In a photo caption, if we use the elliptical 'My kids and me', would 'me' be correct, or would 'I' be correct? It seems as though it could go both ways.

[This is a picture of] 'My kids and me' or 'Me and the kids'.


'My kids and I' [are in this picture]

Which is the correct choice -- 'me' or 'I' in these elliptical constructions?

Thank you

marked as duplicate by Mynamite, tchrist, anongoodnurse, choster, Drew Jan 18 '15 at 21:17

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    You can fin some answers here: english.stackexchange.com/questions/162229/usage-of-me-or-i – Mynamite Jan 18 '15 at 0:55
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    It would certainly be more common to see a photo marked just "Me" than just "I". Captions apparently have objects more than subjects. There are cases where one could argue for I and I tend to use I in those cases, but this one seems a clear "me" to me. – Jon Hanna Jan 18 '15 at 0:57
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    The default case for English is oblique, not subject case. You would label it Me. – tchrist Jan 18 '15 at 1:08
  • Context is king: If you are sharing the photos with your family and friends, then me is much the better choice than I, which would sound pretentious. If the context is formal (for example, a letter of application), then I is probably better. But then of course you would need to write children, not the informal kids. – Shoe Jan 18 '15 at 7:07

Either is fine. Alice and me means

This is a picture of Alice and me at the beach.

You're both objects of the preposition "of," so you use the objective case. Alice and I means

In this picture, Alice and I are at the beach.

Now you're both are subjects, so you use the nominative case. It's your picture, so it's your choice of caption.

  • It could also mean “This is Alice and me”—or indeed (if you’re about 150 years old and learned to speak from Charlotte Brontë) “This is Alice and I”. – Janus Bahs Jacquet Jul 21 '15 at 20:23
  • While both could be correct I really don't think that most people are thinking of the second choice though. I'd bet that the huge majority are thinking, "This is a picture of {} and me." Who is in this photo? "{} and me" – mindmischief Nov 28 '15 at 0:32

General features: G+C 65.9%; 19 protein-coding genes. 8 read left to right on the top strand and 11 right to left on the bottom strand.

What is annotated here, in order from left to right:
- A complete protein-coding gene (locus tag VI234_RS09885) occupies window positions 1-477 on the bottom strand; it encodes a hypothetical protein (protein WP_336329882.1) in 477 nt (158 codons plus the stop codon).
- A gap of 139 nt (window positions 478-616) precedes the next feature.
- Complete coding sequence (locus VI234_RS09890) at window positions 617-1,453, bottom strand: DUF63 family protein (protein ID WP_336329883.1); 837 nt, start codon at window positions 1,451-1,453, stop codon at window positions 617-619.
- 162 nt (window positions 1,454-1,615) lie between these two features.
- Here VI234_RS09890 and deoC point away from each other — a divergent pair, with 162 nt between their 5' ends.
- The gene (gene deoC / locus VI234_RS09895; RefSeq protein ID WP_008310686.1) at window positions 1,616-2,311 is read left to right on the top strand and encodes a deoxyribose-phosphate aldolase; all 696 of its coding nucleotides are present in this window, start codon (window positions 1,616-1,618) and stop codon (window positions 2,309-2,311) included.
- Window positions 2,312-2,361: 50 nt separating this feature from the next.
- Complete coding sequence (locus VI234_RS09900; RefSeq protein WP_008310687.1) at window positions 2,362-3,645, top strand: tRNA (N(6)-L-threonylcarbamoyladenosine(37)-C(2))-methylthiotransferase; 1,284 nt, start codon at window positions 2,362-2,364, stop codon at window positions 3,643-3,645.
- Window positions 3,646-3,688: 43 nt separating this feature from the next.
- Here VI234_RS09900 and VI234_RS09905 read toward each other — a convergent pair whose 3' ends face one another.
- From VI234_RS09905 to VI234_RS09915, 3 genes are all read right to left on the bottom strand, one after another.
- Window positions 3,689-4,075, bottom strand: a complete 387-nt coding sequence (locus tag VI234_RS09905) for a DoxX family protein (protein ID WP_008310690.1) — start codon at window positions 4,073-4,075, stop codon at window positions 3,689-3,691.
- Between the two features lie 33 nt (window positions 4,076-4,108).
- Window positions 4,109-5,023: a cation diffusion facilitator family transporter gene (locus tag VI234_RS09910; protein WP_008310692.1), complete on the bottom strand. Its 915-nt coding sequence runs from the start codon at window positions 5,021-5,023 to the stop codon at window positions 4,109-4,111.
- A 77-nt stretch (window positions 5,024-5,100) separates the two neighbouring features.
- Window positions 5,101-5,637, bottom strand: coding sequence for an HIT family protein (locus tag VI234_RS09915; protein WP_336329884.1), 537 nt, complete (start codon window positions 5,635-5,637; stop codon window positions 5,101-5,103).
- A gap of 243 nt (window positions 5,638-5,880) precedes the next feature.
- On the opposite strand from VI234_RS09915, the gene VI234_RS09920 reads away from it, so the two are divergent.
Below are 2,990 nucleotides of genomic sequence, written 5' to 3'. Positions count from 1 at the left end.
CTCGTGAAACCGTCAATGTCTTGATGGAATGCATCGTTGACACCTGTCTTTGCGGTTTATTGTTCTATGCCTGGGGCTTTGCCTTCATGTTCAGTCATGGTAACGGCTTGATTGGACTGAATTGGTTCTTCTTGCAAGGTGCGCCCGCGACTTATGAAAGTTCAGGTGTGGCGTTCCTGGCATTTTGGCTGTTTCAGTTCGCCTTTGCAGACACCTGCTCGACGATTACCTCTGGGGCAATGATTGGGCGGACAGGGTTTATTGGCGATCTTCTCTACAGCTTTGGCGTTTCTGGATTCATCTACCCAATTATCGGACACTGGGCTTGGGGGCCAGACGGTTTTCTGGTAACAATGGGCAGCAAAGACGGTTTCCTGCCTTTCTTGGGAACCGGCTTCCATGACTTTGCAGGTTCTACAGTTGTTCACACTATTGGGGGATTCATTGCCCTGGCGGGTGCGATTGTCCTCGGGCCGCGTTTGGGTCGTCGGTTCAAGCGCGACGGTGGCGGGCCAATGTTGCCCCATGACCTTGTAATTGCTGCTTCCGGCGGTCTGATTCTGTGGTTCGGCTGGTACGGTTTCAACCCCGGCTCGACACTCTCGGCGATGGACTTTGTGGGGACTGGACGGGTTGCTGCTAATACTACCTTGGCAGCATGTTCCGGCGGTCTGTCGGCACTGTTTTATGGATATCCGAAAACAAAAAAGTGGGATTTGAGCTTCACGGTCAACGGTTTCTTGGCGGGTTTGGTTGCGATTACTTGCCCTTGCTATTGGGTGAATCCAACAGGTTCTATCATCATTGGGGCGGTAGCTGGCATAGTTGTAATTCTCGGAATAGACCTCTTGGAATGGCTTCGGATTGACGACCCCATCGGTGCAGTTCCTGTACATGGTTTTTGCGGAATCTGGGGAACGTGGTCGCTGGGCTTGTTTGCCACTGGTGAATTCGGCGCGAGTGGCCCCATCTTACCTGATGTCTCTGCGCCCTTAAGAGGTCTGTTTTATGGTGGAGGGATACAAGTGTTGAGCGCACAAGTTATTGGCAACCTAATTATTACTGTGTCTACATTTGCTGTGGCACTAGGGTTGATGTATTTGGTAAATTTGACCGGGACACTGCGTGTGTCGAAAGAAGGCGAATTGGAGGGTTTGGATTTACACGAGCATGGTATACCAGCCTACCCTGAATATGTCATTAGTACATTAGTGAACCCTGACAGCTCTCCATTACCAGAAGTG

• @mindmischief I'm disinclined to dispute the mind reading powers of someone who calls himself "mindmischief." – deadrat Nov 28 '15 at 0:36

Nobody addressed your separate constructions. "My kids and I are in this picture" is correct (subject), anx not overly formal. "This is a picture of me and my kids (or my kids and me)" are also correct (object), in amy context.

However, in a photo caption, it is silly to put it that way. Put your name, your kids's names (identify them by position in the picture, if you have room), the date, and ages of kids. Think about how meaningless "me and the kids" will be 30 years from now if some distant cousin or grandniece looks at the photo. Everyone has useless pictures like this, handed down through generations, of unidentifiable people labeled "me and the kids".


The rule of thumb with "me" vs "I" is that if you can take out the other person's name, it still has to make sense. Following this rule, I would use "Alice and me", but the rule may not apply here.


A quick & dirty way to figure it out is to take the sentence, remove the second party then restate it to find the proper grammar useage. It it doesn't make sense, it's likely incorrect when using it with both parties as well.

"Alice and I are going to the store" turns into: "I am going to the store".

"The store manager gave free ice cream to Alice and me." becomes, "The store manager gave free ice cream to me".

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    Well, that’s not much help here. In the use case given here, that yields “I” or “Me”: still not a sentence, and still both perfectly correct. – Janus Bahs Jacquet Jul 21 '15 at 20:22
  • Janus, put the word "me" into the 1st instance, and it turns into "me am going to the store". Clearly not correct, so in this instance, "Alice and me are going to the store" would also be an incorrect use of the word "me". Thus, the answer is to use the word "I" for this sentence structure. In the 2nd instance, "The store manager gave free ice cream to I.", or "The store manager gave I ice cream." In this case, the correct use is the word "me". You then place the word into the original sentence, "...manager gave ice cream to Alice and me", or, "manager gave me and Alice free ice cream". – TychoAussie Jul 22 '15 at 15:10
  • You seem to be missing the context of the question, which is a caption to a photo that reads, in its entirety, “Alice and [I/me]”. Nothing more, no further context. Take “Alice and” out of that, and you're left with just a single pronoun. Obviously, a single pronoun with no context cannot possibly be incorrect no matter what case it's in. – Janus Bahs Jacquet Jul 22 '15 at 15:12
  • Okay, I understand now. the most popular way to phrase is likely by using the word "me". It is a one word answer to the unstated question, "who is this person?" Q: "Who is this?" A: "Alice and me" But, it can also be the word I if speaking in formal english: Q:"Who is this?" A: "It is Alice and I." – TychoAussie Jul 22 '15 at 15:21

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